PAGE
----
A Year In France – Episode 65

The ceremony was brief and to the point. Within minutes, it seemed to Julia, she Philippe and Travis were following the newly married Monsieur and Madame Francis across the square from the town hall to the village church to have their marriage blessed in front of their invited friends.

Standing between Philippe and Travis, her hand entwined with her husband’s, listening to the vicar who had blessed their own marriage nearly 12 months ago, Julia allowed her thoughts to drift over the past year.

What a year it had turned out to be. After the trauma and heartbreak of her mother’s untimely death, she’d not expected to be truly happy for years, if ever again.

Meeting Philippe had catapulted her into an unfamiliar life in a foreign country, but it was a life she adored.

Getting married, moving to France, becoming a partner in a literary agency and an unknown brother appearing in her life had all taken her down an unexpected road.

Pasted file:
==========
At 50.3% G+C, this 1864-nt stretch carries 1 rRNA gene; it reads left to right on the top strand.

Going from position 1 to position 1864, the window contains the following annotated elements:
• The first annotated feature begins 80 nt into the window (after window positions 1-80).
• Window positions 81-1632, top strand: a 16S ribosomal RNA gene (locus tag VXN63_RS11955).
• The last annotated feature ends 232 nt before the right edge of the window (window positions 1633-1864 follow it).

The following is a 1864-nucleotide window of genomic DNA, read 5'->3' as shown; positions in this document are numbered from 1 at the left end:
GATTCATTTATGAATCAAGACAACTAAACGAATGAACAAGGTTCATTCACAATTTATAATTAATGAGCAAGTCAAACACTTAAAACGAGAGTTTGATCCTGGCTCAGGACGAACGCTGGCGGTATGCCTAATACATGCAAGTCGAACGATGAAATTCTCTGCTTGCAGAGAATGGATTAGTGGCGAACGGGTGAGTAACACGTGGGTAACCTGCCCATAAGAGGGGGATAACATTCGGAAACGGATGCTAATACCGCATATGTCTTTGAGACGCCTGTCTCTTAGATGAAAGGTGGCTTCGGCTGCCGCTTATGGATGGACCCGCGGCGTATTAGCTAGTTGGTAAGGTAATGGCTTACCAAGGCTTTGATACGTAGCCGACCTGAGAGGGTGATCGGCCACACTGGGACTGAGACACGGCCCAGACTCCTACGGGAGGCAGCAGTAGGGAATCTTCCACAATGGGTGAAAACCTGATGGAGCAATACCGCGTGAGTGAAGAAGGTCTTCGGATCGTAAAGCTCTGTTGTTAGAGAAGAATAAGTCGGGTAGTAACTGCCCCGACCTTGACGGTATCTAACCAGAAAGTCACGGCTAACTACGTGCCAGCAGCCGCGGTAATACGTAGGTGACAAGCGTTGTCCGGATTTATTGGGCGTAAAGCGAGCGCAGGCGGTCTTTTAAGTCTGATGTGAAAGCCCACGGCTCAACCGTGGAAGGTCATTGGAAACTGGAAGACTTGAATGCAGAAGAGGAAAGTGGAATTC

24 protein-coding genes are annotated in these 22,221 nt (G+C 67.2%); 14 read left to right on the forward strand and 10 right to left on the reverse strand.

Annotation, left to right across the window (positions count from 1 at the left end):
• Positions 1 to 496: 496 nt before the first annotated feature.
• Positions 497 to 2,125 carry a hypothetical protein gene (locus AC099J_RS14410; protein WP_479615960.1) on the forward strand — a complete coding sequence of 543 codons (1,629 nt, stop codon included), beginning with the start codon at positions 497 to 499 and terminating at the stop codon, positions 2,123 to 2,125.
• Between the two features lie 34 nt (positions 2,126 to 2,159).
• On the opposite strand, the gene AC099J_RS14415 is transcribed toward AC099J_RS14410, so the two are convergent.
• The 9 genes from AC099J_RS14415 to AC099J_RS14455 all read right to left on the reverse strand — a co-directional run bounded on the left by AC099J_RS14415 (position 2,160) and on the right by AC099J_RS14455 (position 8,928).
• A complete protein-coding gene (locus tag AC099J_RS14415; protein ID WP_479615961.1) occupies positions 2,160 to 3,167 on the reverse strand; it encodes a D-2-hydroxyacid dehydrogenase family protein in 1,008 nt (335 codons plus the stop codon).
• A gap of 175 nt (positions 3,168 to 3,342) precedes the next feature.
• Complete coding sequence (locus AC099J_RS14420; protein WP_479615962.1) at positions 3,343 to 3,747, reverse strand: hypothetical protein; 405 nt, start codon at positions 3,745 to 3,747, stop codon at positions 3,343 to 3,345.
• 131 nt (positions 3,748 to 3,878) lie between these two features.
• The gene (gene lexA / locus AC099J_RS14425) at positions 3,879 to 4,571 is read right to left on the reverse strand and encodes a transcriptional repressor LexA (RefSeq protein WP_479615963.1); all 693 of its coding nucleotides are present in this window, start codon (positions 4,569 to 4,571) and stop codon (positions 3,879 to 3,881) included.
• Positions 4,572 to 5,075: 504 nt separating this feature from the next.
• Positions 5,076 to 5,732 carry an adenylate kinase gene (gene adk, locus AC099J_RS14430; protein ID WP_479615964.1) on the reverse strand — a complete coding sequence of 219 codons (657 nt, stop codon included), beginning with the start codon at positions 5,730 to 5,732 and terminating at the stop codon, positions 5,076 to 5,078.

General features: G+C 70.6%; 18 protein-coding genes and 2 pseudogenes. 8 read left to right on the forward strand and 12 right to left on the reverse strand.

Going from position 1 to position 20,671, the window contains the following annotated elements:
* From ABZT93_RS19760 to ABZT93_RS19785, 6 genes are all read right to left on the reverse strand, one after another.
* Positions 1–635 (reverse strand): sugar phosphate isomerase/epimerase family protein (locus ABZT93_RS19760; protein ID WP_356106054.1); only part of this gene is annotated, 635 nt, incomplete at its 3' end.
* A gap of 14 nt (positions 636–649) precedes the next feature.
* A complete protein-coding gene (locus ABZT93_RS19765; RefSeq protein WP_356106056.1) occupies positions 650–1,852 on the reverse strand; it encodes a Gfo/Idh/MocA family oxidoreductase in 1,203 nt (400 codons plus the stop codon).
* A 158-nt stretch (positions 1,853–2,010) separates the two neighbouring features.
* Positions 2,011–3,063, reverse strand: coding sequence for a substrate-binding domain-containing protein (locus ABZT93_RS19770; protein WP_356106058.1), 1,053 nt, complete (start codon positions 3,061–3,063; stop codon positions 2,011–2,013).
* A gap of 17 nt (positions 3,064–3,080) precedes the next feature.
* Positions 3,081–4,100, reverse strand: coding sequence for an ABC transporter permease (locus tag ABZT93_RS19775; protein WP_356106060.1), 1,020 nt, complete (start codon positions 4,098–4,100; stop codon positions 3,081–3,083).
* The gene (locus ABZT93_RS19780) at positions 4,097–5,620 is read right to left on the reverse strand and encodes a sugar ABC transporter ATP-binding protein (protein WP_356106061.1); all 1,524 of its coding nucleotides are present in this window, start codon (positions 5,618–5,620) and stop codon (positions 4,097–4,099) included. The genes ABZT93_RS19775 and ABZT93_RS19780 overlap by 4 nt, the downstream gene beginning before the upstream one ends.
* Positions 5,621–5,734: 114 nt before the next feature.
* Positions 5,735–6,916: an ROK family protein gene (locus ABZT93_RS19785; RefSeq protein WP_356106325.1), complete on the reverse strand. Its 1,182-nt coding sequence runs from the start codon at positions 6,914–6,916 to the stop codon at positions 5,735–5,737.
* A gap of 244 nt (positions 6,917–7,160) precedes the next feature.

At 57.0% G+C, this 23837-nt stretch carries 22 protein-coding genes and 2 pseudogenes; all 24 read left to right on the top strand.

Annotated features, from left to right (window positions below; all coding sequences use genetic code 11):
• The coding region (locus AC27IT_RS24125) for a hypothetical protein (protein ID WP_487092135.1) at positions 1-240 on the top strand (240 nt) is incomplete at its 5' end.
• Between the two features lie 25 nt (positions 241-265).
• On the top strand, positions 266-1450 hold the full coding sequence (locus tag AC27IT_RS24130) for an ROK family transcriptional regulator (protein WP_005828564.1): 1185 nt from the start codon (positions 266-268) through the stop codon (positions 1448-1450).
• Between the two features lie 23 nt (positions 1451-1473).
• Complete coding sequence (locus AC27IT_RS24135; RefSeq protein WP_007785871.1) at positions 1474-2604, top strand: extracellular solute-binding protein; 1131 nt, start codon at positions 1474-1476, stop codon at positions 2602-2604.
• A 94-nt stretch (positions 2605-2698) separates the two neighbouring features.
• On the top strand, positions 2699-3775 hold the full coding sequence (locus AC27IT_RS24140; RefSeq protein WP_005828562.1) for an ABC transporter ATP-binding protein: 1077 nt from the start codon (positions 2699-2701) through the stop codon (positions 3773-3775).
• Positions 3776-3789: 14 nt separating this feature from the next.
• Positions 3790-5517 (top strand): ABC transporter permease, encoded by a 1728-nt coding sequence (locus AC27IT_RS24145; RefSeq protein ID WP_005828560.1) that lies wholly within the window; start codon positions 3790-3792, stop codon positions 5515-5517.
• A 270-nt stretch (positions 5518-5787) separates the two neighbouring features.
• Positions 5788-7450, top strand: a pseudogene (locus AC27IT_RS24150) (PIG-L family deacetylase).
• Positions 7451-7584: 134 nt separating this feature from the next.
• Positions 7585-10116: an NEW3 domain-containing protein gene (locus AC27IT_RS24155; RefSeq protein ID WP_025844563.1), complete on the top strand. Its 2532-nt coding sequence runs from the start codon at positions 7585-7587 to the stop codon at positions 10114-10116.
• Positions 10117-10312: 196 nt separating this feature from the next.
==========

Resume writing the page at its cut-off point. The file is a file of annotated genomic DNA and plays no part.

A road that she suspected would continue to have a few bends in it and never be a direct route through life, although she had so much to look forward to.

From being the only child of a widow, she suddenly had two families – one in France and one in Australia.

Travis, promising to take his role of uncle seriously, was already planning his return to meet his newest relative next year, as well as urging them to visit him in Australia.

Of course she still missed her mother and wished things could have been different, especially now.

Geraldine would have been as excited as Christiane was about being a grandmother.

Only yesterday Christiane had been talking about and making suggestions for baby names.

Julia had smiled and shaken her head.

“Sorry, names are non-negotiable. It’s going to be Geraldine Christiane for a girl or Philippe Thomas for a boy.”

The End.

Abigail Phillips

Abbie is the newest member of the fiction team at the "Friend." She loves how varied the role is - every day is different and there is always a new story to read. She is keen to work closely with established writers and discover new writers, too.